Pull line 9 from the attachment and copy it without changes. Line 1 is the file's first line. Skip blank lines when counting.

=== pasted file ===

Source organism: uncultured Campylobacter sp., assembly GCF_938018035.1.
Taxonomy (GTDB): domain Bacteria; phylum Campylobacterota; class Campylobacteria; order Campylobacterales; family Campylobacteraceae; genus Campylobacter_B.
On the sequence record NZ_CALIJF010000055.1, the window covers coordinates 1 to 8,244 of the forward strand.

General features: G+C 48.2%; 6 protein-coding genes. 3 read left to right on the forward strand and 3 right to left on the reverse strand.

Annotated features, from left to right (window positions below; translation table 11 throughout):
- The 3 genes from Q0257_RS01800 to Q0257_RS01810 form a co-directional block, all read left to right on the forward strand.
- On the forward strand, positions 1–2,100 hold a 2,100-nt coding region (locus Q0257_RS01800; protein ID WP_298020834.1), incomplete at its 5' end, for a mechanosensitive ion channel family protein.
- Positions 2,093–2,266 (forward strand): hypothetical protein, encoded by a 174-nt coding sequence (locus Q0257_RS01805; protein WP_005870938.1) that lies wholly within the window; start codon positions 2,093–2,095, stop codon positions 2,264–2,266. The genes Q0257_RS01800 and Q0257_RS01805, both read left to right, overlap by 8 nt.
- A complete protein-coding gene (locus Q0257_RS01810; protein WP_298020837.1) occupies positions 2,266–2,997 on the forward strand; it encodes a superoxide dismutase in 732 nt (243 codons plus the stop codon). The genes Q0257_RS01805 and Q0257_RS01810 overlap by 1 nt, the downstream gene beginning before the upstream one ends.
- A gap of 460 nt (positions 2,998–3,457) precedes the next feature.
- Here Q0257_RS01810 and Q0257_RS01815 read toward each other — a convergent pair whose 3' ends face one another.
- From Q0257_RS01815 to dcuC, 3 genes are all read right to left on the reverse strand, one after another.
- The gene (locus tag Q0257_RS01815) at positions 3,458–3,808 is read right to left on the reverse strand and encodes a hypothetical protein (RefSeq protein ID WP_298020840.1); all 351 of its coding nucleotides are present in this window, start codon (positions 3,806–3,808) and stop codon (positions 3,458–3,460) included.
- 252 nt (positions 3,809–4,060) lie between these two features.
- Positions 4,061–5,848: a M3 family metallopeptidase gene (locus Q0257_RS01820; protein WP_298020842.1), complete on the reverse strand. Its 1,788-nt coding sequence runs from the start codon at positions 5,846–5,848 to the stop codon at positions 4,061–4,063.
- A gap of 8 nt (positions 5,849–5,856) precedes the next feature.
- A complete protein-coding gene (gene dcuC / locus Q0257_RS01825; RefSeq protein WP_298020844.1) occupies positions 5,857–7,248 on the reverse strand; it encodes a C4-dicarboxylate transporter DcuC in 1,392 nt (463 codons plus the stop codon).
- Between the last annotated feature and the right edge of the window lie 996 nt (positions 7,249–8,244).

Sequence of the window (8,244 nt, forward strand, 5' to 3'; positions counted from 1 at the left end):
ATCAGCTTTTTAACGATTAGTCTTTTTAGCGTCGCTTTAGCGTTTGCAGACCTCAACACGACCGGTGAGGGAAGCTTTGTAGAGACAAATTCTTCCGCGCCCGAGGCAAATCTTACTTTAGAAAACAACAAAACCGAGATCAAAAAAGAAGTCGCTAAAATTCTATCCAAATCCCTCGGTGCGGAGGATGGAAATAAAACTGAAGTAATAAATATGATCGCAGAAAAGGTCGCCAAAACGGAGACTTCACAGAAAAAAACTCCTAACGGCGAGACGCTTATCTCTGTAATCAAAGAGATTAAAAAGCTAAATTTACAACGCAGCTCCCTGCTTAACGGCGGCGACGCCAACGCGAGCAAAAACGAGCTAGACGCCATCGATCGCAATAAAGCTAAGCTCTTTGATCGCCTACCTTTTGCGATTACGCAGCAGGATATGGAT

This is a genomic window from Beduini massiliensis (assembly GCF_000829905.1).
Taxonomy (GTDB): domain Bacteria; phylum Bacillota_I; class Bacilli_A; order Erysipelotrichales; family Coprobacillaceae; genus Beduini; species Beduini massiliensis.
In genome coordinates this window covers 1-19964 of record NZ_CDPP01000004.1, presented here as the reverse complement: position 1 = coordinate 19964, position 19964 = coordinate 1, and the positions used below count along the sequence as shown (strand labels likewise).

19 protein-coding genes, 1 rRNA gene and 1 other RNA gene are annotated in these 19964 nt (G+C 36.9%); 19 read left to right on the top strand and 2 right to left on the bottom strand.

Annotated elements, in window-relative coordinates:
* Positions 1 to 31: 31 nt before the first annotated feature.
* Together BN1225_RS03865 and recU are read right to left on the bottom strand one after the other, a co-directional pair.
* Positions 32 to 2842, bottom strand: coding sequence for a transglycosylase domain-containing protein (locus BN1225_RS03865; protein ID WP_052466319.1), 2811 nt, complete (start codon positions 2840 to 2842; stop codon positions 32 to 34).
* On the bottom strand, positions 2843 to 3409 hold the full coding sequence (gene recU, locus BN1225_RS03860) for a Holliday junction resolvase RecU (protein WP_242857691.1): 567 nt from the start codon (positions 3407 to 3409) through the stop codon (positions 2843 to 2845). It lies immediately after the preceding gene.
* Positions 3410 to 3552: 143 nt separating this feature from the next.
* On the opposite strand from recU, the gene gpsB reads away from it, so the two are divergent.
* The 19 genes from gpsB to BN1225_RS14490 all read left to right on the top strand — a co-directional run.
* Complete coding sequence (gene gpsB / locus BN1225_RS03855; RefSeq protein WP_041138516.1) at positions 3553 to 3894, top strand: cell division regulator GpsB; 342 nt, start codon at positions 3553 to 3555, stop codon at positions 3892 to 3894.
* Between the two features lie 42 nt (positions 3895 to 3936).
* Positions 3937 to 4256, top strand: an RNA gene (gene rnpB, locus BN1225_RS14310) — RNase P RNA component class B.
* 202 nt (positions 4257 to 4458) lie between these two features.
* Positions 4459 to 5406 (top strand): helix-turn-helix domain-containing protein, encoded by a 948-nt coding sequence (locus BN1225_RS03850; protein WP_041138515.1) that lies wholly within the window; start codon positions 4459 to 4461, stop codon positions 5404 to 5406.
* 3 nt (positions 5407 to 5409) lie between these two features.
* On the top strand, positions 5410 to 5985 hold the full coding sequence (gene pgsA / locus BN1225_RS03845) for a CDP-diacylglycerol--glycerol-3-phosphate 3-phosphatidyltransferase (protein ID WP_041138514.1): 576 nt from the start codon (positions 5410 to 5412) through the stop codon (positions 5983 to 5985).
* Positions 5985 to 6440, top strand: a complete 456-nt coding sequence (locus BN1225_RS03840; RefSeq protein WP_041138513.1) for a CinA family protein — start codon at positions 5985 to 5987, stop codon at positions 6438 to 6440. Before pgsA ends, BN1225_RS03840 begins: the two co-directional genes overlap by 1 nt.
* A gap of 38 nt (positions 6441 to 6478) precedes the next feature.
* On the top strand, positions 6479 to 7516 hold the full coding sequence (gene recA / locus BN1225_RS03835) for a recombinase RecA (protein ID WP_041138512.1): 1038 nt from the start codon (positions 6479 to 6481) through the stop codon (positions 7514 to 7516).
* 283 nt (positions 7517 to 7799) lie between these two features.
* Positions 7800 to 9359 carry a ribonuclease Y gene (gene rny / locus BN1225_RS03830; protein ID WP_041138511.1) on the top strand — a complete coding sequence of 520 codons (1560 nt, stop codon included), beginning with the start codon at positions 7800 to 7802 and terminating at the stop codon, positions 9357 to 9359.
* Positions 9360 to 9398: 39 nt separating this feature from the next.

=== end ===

- A complete protein-coding gene (locus Q0257_RS01810; protein WP_298020837.1) occupies positions 2,266–2,997 on the forward strand; it encodes a superoxide dismutase in 732 nt (243 codons plus the stop codon). The genes Q0257_RS01805 and Q0257_RS01810 overlap by 1 nt, the downstream gene beginning before the upstream one ends.